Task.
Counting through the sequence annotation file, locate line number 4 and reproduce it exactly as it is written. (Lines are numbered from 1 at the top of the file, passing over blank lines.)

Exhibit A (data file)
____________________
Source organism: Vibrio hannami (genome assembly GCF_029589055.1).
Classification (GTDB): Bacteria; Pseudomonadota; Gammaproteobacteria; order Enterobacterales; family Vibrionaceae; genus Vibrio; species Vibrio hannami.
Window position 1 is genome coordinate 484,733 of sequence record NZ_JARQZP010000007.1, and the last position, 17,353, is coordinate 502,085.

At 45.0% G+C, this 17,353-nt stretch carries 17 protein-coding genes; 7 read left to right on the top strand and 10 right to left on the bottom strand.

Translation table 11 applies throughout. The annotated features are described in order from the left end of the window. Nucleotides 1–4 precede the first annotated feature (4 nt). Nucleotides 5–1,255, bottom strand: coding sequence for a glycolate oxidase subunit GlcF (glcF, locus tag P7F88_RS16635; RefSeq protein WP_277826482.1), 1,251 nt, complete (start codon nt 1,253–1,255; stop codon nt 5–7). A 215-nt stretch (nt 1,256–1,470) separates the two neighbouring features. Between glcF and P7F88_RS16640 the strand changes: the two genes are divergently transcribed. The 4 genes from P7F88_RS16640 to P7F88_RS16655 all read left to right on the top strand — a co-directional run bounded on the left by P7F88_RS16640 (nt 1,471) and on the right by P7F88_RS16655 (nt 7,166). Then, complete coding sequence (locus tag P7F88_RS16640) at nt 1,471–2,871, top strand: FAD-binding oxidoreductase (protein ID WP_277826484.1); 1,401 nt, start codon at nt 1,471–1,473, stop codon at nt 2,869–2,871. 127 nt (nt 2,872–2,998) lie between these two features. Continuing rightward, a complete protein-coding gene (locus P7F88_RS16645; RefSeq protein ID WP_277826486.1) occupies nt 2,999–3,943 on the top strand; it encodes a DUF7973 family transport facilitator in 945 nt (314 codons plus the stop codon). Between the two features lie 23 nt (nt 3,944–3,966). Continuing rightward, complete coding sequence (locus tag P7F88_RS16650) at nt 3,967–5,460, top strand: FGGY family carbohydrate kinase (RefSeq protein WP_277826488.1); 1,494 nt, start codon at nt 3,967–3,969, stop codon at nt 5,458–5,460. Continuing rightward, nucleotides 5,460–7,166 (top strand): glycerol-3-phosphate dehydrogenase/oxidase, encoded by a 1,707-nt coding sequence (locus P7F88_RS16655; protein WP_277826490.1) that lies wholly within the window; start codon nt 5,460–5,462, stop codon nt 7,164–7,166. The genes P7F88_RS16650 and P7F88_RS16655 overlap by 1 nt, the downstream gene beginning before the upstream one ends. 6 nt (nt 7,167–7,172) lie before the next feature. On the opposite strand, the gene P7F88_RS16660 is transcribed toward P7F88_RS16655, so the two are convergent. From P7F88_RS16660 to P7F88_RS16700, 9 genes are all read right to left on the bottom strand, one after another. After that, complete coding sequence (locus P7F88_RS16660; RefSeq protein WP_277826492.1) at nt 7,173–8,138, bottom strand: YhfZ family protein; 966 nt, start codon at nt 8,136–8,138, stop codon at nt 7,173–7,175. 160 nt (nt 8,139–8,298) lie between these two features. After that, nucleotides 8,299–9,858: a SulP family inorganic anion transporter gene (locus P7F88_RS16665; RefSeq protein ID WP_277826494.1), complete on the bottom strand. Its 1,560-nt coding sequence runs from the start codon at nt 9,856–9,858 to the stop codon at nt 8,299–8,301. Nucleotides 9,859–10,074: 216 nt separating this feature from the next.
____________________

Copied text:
At 45.0% G+C, this 17,353-nt stretch carries 17 protein-coding genes; 7 read left to right on the top strand and 10 right to left on the bottom strand.